Reading for an August Weekend: Financing, Distribution, Red Envelope, and More on 'Dr. Horrible'
- The Christian Science Monitor writes about how the Web is being used to finance and distribute indie films, with quotes from yours truly, filmmakers Minna Zielonka-Packer and Lance Weiler, and IndieGoGo co-founder Slava Rubin.
- I was a little slow to come across the news that Netflix has shut down its Red Envelope division, which produced and distributed movies. That's too bad.
From Variety's coverage:
One hurdle to continuing Red Envelope, execs said, was the notion of the company competing against the same studio suppliers it was negotiating with every day over DVDs and streamed content. The complications involved in acquiring, producing and distributing pics were an unnecessary headache for a company already battling a resurgent Blockbuster and the dizzying pace of technological change and consumer habit.
IndieGoGo has a bit more on their blog.
- Eric Kohn of Stream talked to the producer of 'Purple Violets,' the Ed Burns film released direct-to-iTunes last fall. While he doesn't share a lot of financial details, he does recommend that other filmmakers do similar experiments with distribution, and says the results were on the high end of their expectations.
- There's been a lot more written this week about Joss Whedon's 'Dr. Horrible' series, which I noticed is now available on Hulu.com, speckled with advertising. (That wasn't part of the original distribution plan, at least as it was announced.)
The New York Times, in a column called "The Web," compares it to what you'd find on TV:
On that scale “Dr. Horrible” falls somewhere between an amusing trifle and a dramedy that won’t make it to the 13th episode. Mr. Whedon has clearly thought about how to develop and add layers to a story (even a goofy tale about a nebbishy villain with a freeze ray) within the short-attention-span context of the Web. But as diverting as it is, “Dr. Horrible” still looks both slight and overheated compared with any middling-to-good television series, and the jokes, both verbal and visual, feel tossed off and scattershot.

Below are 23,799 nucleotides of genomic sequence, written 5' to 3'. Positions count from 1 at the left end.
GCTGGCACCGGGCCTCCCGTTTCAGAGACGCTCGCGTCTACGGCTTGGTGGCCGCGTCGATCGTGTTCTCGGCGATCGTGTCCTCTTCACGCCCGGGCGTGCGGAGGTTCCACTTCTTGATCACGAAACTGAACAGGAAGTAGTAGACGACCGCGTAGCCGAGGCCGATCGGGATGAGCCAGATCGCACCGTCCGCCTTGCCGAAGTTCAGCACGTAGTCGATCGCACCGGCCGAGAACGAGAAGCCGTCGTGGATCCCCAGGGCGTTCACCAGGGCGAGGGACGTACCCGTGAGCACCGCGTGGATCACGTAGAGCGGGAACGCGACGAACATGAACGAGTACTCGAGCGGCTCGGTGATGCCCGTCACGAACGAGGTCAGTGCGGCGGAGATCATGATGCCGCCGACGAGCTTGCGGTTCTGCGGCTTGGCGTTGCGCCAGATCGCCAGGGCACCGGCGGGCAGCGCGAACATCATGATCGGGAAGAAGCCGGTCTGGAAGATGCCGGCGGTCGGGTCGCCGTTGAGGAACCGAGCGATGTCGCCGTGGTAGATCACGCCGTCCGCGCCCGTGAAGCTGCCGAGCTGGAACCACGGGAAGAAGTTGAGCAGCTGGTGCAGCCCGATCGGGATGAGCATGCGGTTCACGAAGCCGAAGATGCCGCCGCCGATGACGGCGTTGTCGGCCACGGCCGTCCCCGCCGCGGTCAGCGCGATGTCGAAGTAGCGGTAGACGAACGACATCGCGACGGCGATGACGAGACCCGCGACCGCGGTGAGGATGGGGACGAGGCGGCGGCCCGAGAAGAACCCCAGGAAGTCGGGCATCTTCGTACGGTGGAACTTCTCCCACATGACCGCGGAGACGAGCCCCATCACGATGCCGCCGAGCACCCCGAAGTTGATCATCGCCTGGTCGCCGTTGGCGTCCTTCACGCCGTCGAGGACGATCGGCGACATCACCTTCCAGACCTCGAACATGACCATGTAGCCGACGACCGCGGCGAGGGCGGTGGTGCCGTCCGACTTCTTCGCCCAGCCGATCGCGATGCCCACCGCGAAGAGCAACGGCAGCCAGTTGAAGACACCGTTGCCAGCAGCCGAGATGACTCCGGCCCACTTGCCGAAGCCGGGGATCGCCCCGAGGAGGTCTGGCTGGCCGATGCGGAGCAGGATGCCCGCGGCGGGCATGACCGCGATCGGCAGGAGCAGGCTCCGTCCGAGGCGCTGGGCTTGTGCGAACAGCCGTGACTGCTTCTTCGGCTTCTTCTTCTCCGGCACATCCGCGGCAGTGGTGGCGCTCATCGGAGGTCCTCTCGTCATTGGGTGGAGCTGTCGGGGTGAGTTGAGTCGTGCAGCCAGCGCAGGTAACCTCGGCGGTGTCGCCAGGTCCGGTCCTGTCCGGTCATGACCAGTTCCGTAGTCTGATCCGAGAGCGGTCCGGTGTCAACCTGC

I think that's an unfair comparison... online, 'Dr. Horrible' stood out as something funny and worth spending 45 minutes with...which is quite unusual for Internet content. If we assume, at the high end, that 'Dr. Horrible' cost $250,000, it was still much cheaper to make than an hour of TV programming. (The New York Times says an hour of reality programming averages $700,000, and scripted dramas $1 million to $2 million.) And as a piece of Internet content, it could take advantage of links and sharing and embedding in a way that no TV show ever could.
This post from Kendall Whitehouse makes the case that Joss Whedon would do other indie content producers a great favor if he shared the financial details of the 'Dr. Horrible' experiment: how much did it cost to produce (and promote), and what is he earning from digital distribution (and eventually, DVDs)? I completely agree.
Kendall's post also got me thinking about an issue I've been harping on for almost three years now: why was it easy for 'Dr. Horrible' to get a prominent spot on iTunes, when most indie producers can't get iTunes to carry their content?
Finally, I wrote a blog post for Harvard Business Online making the case that Hollywood studios ought to be conducting more original content experiments, similar to 'Dr. Horrible,' with small-ish budgets.